Colin’s favorite memory was of Grammy and Papa’s apricot tree, which was full of ripe apricots for about a week after we got there. He learned to climb up on a chair, pick an apricot, break it open, throw away the pit, and eat it in two bites. He would then repeat this process about six times, twice a day.

Fiona took swimming lessons and spent a week at summer camp at Wheeler Farm, where Susan used to go to camp. Her favorite memory of Salt Lake was going up the canyon and roasting hot dogs and making s’mores.

Heath’s favorite memory is unclear, since he can’t talk, but Susan’s favorite memory on his behalf was on our last day there, when she carried him into a shop where we were meeting Grammy and Papa. Heath lunged out of her arms toward Grammy, overjoyed to see her again.

When we returned to New York, we spent some more time “hoteling” while we looked for a new apartment. We tried three different neighborhoods in three different boroughs and finally settled on Jackson Heights, Queens, which we are enjoying a lot. We hear all sorts of languages that we don’t recognize, and we can easily get Indian, Tibetan, Ecuadorian, Dominican, Japanese, Thai, Colombian, Peruvian, Lebanese, and Afghan food within a few blocks, along with some really great burgers. We haven’t tried them all, but we’re certainly planning to.

Now that we once again have a fixed address, we’re trying to get settled in as much as possible. Susan is still teaching 9th grade world history and AP European History, both of which offer challenges—some rewarding, some simply annoying. She tries to do some crafty things and just recently learned to darn the holes in one of Fiona’s sweaters. Dustin continues to juggle consulting work, an online shop, housework, and spending his days with Colin and Heath. His big accomplishment this year was finally reading the Harry Potter series, and he was glad to see his 34th, 35th, 36th, and 37th state capitols (those of Ohio, Wisconsin, North Dakota, and South Dakota). He also finally finished riding all 1,380 miles (2,221 kilometers), by his calculation, of passenger rail in the New York City region. Fiona, now 6, is in first grade at a school down the block from Susan’s school, so they commute together each morning and afternoon. She loves math, superheroes, robots, and science shows on PBSKids.org. Colin, almost 3, still loves his trains, and spends at least an hour each day setting up and rearranging his train tracks. He is learning to talk and enjoys reporting on his activities and saying our family prayers. Heath, 1¼, learned to crawl about two days before we moved (not good timing), and is now practicing his unsupported standing skills. He giggles a lot, especially with his big brother and sister, who nearly always enjoy his company. He seems to share Colin’s interest in trains and planes.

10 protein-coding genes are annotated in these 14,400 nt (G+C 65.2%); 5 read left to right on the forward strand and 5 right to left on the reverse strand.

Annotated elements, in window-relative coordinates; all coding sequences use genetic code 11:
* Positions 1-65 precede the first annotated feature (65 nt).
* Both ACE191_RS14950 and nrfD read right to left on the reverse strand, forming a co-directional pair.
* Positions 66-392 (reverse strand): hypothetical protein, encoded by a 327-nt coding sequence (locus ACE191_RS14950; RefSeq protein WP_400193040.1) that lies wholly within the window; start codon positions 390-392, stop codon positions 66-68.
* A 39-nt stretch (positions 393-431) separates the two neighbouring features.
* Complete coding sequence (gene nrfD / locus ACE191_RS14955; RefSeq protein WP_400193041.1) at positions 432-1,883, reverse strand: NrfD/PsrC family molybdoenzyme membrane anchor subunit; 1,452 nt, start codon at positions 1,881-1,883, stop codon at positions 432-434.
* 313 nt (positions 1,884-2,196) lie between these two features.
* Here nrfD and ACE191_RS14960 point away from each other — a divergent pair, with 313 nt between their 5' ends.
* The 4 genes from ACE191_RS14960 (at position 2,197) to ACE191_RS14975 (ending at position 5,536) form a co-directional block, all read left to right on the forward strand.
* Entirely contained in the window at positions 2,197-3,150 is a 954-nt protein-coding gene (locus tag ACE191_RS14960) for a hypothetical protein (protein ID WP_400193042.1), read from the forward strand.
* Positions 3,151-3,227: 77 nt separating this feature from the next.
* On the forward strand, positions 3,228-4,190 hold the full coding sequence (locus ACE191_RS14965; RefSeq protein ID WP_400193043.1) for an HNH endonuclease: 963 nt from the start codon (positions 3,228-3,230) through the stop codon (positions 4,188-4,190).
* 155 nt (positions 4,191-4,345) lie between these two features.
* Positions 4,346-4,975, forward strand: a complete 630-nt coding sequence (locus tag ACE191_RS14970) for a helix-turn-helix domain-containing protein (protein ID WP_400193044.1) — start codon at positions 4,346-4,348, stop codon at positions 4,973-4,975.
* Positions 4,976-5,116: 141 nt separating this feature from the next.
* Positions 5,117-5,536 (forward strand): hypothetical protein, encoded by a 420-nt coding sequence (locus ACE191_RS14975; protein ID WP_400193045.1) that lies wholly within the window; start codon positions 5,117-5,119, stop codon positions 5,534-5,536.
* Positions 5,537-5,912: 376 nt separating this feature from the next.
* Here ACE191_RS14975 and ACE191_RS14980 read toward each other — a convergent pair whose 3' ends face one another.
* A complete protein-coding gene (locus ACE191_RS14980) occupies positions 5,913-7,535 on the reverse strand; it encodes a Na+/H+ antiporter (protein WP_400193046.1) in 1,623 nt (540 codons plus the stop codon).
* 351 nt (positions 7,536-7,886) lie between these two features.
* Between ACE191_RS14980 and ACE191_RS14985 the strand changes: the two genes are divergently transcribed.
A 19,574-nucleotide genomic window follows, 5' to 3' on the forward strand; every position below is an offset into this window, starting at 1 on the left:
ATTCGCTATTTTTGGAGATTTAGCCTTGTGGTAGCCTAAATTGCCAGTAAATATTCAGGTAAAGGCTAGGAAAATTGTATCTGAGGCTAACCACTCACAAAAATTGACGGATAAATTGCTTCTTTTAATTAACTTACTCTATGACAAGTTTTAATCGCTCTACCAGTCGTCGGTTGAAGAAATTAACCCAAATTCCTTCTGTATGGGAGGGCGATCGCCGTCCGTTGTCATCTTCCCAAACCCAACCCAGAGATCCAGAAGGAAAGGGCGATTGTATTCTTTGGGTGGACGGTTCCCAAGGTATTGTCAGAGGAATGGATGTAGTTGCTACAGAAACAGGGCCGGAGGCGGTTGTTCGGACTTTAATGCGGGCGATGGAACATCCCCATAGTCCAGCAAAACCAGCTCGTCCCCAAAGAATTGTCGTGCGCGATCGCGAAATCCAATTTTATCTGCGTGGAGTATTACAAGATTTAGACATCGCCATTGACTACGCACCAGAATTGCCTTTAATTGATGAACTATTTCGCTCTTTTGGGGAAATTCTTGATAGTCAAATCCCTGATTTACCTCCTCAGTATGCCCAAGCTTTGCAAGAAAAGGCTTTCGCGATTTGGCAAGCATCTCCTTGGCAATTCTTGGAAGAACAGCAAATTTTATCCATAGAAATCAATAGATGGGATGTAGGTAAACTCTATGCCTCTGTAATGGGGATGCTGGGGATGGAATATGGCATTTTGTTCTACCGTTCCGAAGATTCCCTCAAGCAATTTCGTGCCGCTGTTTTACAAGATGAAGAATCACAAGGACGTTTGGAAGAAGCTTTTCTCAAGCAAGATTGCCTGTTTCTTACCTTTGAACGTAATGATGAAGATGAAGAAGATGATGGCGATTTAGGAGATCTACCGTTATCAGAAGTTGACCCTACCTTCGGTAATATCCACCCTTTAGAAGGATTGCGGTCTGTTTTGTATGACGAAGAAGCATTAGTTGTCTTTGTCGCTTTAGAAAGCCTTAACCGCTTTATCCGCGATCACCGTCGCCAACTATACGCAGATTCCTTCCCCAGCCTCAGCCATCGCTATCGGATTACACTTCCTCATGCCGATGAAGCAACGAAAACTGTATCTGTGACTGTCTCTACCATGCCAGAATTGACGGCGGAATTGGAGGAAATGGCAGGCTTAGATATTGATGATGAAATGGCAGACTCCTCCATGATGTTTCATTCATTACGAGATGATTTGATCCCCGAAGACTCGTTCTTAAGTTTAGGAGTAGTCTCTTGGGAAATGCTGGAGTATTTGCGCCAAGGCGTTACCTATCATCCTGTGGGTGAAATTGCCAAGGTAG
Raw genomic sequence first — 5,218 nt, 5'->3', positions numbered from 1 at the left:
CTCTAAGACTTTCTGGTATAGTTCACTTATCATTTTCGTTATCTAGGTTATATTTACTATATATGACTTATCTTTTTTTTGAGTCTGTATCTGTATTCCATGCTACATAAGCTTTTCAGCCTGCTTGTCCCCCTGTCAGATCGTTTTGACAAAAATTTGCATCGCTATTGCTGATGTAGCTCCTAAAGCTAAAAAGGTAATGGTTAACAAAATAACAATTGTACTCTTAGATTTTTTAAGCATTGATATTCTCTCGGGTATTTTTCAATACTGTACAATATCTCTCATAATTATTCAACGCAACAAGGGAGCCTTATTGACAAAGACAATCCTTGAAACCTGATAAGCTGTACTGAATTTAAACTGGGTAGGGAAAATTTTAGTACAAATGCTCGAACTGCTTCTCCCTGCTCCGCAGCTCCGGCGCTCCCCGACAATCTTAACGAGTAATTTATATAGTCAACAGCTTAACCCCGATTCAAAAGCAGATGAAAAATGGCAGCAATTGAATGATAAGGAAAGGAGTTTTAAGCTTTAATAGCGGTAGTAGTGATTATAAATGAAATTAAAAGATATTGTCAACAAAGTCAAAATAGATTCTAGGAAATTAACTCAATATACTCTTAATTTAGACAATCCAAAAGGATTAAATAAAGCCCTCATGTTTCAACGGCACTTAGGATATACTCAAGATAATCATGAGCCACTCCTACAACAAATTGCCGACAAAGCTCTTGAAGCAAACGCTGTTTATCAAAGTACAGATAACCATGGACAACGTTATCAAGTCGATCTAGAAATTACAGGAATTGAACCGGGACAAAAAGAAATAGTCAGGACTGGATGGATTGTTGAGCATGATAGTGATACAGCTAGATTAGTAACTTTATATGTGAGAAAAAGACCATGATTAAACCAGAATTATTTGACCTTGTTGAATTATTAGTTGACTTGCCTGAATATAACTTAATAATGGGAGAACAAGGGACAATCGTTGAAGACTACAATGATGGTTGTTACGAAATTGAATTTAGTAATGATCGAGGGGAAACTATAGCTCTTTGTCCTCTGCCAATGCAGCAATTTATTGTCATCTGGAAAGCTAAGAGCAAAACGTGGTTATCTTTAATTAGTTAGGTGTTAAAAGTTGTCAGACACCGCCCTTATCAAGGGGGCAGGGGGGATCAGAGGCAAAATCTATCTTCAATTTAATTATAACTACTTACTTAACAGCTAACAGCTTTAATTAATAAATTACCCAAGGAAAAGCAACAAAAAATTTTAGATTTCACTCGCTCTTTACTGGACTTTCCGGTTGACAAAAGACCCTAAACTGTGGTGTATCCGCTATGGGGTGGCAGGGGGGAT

This year, from celebrity deaths to social upheaval to the U.S. presidential election, has been tough on a lot of people, and we ourselves haven’t escaped entirely unscathed. While we would rather have avoided some of the trials, we’re glad for the lessons we’ve learned. We’ll see what 2017 brings—we suspect (and hope) it will be full of change (of the positive sort)!

Merry Christmas
& Happy New Year!

With our love,
Susan, Dustin, Fiona, Colin, & Heath